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Dirty Dozen Tax Scams

 2014 “Dirty Dozen” List of Tax Scams

 
The Internal Revenue Service recently issued its annual “Dirty Dozen” list of tax scams, reminding taxpayers to use caution during tax season to protect themselves against a wide range of schemes ranging from identity theft to return preparer fraud.
"Taxpayers should be on the lookout for tax scams using the IRS name,” said IRS Commissioner John Koskinen. “These schemes jump every year at tax time. Scams can be sophisticated and take many different forms. We urge people to protect themselves and use caution when viewing e-mails, receiving telephone calls or getting advice on tax issues.”
The following are the Dirty Dozen tax scams for 2014:
Identity Theft:  Tax fraud through the use of identity theft tops this year’s Dirty Dozen list. Identity theft occurs when someone uses your personal information, such as your name, Social Security number (SSN) or other identifying information, without your permission, to commit fraud or other crimes. In many cases, an identity thief uses a legitimate taxpayer’s identity to fraudulently file a tax return and claim a refund.
Pervasive Telephone Scams: The IRS has seen a recent increase in local phone scams across the country, with callers pretending to be from the IRS in hopes of stealing money or identities from victims.
Phishing: Phishing is a scam typically carried out with the help of unsolicited email or a fake website that poses as a legitimate site to lure in potential victims and prompt them to provide valuable personal and financial information. Armed with this information, a criminal can commit identity theft or financial theft.
False Promises of “Free Money” from Inflated Refunds: Scam artists routinely pose as tax preparers during tax time, luring victims in by promising large federal tax refunds or refunds that people never dreamed they were due in the first place.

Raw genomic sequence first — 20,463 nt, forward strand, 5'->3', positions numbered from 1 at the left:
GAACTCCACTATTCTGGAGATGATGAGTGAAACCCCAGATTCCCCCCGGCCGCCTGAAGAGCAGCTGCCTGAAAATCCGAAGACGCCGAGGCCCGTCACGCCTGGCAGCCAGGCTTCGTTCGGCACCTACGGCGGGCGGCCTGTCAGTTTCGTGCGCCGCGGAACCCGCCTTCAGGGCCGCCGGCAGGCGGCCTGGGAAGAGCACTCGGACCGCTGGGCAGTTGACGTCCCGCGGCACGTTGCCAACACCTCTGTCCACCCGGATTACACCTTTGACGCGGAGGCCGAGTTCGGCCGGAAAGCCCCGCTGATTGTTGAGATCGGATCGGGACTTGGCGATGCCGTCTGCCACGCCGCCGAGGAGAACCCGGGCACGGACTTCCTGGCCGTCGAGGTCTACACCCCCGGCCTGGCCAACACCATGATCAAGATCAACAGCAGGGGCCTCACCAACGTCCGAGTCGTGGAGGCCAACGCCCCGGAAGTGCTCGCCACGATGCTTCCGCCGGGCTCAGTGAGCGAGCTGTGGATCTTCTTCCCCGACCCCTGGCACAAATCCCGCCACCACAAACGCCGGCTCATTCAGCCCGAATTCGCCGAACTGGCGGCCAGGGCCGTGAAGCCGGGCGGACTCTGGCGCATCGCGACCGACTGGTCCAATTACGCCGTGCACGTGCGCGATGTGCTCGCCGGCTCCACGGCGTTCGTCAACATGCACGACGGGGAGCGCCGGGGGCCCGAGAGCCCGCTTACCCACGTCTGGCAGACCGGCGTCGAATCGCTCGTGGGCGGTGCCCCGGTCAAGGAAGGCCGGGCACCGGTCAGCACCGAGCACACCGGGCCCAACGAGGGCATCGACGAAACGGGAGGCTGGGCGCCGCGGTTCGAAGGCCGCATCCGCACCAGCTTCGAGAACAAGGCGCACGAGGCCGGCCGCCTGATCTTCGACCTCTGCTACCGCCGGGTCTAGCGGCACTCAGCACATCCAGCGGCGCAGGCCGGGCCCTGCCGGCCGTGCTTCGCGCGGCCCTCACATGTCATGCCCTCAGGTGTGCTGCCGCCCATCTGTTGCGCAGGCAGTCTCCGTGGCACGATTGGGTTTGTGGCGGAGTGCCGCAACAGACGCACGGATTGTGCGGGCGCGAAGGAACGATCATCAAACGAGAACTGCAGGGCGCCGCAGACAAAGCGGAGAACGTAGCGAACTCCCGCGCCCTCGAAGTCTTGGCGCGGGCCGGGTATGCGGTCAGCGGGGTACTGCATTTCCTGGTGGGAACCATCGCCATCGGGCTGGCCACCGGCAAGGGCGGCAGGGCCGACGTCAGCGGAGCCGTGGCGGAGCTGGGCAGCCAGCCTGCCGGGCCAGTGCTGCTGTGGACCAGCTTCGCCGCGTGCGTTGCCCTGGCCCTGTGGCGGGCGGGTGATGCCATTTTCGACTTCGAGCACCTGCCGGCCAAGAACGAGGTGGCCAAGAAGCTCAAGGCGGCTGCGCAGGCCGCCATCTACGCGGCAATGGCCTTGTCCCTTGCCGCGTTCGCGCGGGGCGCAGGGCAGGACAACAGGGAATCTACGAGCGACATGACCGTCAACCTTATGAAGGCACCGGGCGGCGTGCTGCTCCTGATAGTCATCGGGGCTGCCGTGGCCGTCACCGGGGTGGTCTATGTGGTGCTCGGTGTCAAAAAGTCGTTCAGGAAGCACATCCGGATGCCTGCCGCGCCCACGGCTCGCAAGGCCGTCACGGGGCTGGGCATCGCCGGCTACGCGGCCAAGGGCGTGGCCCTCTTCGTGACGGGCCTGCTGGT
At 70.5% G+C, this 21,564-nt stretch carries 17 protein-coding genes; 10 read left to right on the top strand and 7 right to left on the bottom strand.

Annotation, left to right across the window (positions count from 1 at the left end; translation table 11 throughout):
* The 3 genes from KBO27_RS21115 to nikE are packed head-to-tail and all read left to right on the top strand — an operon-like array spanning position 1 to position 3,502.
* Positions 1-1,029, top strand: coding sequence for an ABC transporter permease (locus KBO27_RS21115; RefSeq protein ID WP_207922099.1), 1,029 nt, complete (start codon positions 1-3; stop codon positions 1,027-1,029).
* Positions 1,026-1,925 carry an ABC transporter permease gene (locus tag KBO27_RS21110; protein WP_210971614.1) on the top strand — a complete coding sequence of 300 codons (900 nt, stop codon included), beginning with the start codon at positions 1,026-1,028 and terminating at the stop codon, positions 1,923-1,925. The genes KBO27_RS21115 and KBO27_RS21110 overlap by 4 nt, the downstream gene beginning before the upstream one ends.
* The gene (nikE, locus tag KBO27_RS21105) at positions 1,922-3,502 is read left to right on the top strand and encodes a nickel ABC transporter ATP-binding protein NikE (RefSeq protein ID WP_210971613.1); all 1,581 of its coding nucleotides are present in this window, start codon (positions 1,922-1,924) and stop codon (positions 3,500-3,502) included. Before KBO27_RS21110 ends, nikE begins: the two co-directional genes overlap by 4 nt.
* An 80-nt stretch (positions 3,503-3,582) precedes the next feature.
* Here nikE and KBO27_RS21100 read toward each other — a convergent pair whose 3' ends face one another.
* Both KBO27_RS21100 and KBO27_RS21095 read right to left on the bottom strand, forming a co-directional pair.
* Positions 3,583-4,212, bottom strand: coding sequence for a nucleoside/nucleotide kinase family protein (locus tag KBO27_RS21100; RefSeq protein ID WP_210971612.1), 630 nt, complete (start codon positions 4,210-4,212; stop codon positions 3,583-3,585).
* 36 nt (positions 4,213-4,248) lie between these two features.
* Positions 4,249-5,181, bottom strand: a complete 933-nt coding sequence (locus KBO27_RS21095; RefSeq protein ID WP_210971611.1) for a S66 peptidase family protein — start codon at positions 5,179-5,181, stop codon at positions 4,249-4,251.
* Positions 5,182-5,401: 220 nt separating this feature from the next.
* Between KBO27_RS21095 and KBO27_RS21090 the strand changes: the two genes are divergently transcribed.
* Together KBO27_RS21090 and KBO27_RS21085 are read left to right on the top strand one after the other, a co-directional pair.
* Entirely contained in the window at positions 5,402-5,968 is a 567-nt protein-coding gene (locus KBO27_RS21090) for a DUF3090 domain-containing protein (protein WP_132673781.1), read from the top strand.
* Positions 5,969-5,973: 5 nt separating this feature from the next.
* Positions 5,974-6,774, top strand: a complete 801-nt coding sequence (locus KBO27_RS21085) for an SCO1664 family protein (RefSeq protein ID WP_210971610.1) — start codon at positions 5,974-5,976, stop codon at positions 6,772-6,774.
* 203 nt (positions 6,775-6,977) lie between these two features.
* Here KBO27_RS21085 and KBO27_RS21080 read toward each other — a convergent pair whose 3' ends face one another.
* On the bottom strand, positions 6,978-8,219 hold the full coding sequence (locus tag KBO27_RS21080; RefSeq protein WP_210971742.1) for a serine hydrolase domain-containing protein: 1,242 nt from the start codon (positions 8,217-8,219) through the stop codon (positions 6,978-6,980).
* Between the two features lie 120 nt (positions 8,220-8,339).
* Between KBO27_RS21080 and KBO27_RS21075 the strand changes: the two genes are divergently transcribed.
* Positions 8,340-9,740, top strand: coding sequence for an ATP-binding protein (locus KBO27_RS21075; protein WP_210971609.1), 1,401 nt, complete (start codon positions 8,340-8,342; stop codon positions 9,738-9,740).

Return Preparer Fraud
About 60 percent of taxpayers will use tax professionals this year to prepare their tax returns. Most return preparers provide honest service to their clients. But, some unscrupulous preparers prey on unsuspecting taxpayers, and the result can be refund fraud or identity theft.
Hiding Income Offshore: Over the years, numerous individuals have been identified as evading U.S. taxes by hiding income in offshore banks, brokerage accounts or nominee entities and then using debit cards, credit cards or wire transfers to access the funds. Others have employed foreign trusts, employee-leasing schemes, private annuities or insurance plans for the same purpose.
Impersonation of Charitable Organizations: Following major disasters, it’s common for scam artists to use a variety of tactics to impersonate charities to get money or private information from well-intentioned taxpayers.
 
False Income, Expenses or Exemptions: Another scam involves inflating or including income on a tax return that was never earned, either as wages or as self-employment income in order to maximize refundable credits.
Frivolous Arguments: Promoters of frivolous schemes encourage taxpayers to make unreasonable and outlandish claims to avoid paying the taxes they owe.
Falsely Claiming Zero Wages or Using False Form 1099:  Filing a phony information return is an illegal way to lower the amount of taxes an individual owes. Typically, a Form 4852 (Substitute Form W-2) or a “corrected” Form 1099 is used as a way to improperly reduce taxable income to zero.
Abusive Tax Structures:  Abusive tax schemes have evolved from simple structuring of abusive domestic and foreign trust arrangements into sophisticated strategies that take advantage of the financial secrecy laws of some foreign jurisdictions and the availability of credit/debit cards issued from offshore financial institutions.
Misuse of Trusts:  Trusts also commonly show up in abusive tax structures. They are highlighted here because unscrupulous promoters continue to urge taxpayers to transfer large amounts of assets into trusts.
The IRS reminds taxpayers that tax scams can take many forms beyond the “Dirty Dozen,” and people should be on the lookout for many other schemes. More information on tax scams is available at IRS.gov. 

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